The National Weather Service has issued an excessive heat warning for New York City for Wednesday from 8am to 11pm — and for dogs, the upcoming heatwave poses an increased risk of heat-related illnesses and paw-burning sidewalks.

It’s important to keep your dog cool in the heatwave. Photo: Maura Lynch.

Climate change is making our summers hotter and longer — and that creates dangerous conditions for all pets. Climate Central reports that when the air temperature reaches 77°F, asphalt surfaces can reach 125°F. That’s enough to burn human skin and is dangerous for the unprotected paws of your pet. As air temperatures rise, pavement gets much hotter in the sunlight. At 86°F, the surface temperature jumps to 135°F. At 87°F, only one degree more, the asphalt temperature rises to 143°F. 

You can check if the sidewalk or roadway is getting too hot for your pup by placing the back of your hand on the pavement. If it’s too hot to hold it there for more than 7 seconds, find somewhere grassy or shaded to walk your dog. Another recommendation is to change your walk time to early morning or late in the evening, when the temperature is cooler and the sun is lower in the sky.

Climate Central analyzed temperature trends for 246 U.S. cities, and found that, since 1970, 94% (232) have seen an increase in days that were 77°F or above. New York now has an extra 5 days a year hotter than in 1970.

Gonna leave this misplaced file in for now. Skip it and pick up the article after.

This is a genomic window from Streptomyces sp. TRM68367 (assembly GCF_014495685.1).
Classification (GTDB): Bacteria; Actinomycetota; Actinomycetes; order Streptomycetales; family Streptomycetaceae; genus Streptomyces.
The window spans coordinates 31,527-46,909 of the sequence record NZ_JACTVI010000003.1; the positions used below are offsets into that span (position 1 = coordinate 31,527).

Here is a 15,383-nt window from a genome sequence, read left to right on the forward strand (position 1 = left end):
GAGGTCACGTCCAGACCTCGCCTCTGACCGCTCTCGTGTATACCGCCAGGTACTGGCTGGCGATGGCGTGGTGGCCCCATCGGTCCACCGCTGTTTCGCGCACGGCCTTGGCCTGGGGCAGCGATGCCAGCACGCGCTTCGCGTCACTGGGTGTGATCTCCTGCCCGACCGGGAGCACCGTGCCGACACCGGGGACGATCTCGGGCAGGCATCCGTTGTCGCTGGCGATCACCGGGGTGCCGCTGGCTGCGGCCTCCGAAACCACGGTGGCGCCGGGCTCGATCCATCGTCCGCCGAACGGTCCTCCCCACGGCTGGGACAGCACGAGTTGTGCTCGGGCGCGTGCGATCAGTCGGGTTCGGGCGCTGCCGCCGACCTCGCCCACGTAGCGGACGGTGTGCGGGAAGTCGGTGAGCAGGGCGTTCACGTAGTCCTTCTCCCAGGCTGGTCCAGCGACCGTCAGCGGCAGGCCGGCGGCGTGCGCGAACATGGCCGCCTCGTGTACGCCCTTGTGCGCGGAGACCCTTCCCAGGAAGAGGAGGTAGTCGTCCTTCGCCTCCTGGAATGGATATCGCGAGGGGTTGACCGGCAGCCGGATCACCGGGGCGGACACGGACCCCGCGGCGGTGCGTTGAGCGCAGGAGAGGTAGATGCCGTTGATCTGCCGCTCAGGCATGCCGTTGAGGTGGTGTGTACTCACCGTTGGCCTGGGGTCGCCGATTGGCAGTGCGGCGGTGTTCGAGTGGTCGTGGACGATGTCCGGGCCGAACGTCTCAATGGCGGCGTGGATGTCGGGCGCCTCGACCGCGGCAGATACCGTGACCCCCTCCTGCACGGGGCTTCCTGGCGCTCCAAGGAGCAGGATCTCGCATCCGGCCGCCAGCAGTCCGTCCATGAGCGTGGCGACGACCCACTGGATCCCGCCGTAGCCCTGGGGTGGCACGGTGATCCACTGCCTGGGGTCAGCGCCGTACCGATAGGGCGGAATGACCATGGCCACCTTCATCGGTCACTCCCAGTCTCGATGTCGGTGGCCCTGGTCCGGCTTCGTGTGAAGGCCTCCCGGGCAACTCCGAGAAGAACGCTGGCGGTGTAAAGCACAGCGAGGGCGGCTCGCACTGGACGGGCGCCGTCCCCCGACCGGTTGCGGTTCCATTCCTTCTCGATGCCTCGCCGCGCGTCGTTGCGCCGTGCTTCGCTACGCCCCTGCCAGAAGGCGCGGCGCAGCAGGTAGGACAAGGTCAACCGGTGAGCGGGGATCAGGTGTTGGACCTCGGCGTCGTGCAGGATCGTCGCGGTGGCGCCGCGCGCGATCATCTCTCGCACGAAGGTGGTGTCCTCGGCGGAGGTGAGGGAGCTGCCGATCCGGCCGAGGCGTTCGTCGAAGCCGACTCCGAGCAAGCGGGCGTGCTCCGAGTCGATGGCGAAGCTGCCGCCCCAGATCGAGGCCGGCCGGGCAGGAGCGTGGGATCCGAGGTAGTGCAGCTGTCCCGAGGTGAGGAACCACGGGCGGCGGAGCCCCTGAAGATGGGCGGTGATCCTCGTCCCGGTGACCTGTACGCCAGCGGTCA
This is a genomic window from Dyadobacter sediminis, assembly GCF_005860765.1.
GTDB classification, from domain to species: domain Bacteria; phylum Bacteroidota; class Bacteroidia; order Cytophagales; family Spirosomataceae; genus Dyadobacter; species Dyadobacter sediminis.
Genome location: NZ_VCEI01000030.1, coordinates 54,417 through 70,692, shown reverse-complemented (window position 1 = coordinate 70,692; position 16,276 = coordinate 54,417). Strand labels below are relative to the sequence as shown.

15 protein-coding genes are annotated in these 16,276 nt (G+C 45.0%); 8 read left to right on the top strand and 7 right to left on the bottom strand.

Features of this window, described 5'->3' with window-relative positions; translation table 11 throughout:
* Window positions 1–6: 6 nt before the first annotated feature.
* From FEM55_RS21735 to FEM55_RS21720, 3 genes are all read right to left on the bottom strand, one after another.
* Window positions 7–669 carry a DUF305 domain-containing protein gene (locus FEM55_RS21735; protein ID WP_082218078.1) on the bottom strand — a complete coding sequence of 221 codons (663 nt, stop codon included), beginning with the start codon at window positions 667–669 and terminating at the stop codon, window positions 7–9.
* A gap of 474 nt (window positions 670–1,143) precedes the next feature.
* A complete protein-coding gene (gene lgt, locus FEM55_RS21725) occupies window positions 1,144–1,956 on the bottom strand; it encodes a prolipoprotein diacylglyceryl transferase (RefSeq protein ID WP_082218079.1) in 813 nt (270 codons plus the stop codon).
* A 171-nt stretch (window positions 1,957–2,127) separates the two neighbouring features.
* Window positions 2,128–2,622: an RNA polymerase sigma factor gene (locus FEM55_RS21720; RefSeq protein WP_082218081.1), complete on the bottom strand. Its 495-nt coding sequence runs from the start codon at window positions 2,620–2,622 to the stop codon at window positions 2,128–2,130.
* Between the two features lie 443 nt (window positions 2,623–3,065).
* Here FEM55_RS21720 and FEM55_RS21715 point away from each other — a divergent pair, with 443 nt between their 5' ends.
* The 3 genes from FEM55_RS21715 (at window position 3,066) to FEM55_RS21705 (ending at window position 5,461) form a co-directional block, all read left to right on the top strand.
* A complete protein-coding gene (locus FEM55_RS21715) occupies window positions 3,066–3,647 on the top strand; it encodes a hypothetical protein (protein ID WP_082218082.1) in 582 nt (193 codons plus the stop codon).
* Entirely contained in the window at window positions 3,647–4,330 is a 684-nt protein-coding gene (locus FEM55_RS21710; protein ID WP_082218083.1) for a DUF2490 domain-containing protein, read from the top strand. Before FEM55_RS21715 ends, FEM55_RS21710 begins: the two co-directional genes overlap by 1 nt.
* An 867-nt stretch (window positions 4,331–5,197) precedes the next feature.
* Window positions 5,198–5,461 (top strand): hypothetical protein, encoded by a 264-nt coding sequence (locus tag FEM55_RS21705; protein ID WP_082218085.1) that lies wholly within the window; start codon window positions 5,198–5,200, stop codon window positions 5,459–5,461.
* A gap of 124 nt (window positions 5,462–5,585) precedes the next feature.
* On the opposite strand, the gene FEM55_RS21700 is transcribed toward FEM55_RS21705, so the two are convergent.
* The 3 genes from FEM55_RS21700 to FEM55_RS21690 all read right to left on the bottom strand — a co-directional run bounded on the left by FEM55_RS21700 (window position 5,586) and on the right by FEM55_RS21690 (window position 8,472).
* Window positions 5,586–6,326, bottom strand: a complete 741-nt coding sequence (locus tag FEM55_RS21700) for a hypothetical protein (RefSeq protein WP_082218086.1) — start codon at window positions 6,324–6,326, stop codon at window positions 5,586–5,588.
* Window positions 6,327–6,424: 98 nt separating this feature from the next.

The other important warning is to never, ever leave your dog in a car. On an 85°F day, a car with the windows opened slightly can reach 102°F in just 10 minutes.

As the sun gets lower, it’s safer to take your dog out for a walk. Photo: Maura Lynch.

But tt’s not just hot cars that pose a threat to your pooch — physical activity during high temperatures increases the risk of heat stress or heat stroke in dogs. A study of veterinary records of dogs in the UK found that exercise triggered nearly three-quarters (74.2%) of all heat-related illnesses, compared to 5% that were due to being confined in a vehicle. Older and flat-faced dogs (brachycephalic breeds, such as bulldogs, shih tzus, and pugs) were at greater risk of developing heat-related illness just by sitting outside in hot weather. Other risk factors for heat stroke in dogs include:

  • Being a large breed dog (over 33 pounds)
  • Being overweight, regardless of breed
  • Lack of acclimation to hot or humid conditions
  • Lack of fitness 
  • Additionally, some large breeds are more susceptible, including Golden and Labrador retrievers, and military or working dogs such as Belgian or German shepherds

Mirjana Vicari, who owns dog walking service Tilly’s Walks in Hell’s Kitchen, told us: “As the temperatures rise, we make sure to walk in the shade as much as possible. The hot asphalt can burn a pup’s paws. If you touch the ground and it’s too hot for your finger it’s definitely too hot for your dog’s paw pads. Always keep your pup hydrated. Depending on age and health, you may have to shorten walks for your angels. Also, there are special summer booties that are ventilated for hot pavement and cooling vests they can wear on walks.”

And don’t forget about the kitties…
Cats enjoy and are naturally attracted to heat and sunny spots. The average internal temperature range for cats is between 99.5 and 102.5°F. When the ambient temperature rises above that, your feline friend could be at risk of heat stroke. Make sure your cat has access to fresh, clean water and cool, shaded areas.

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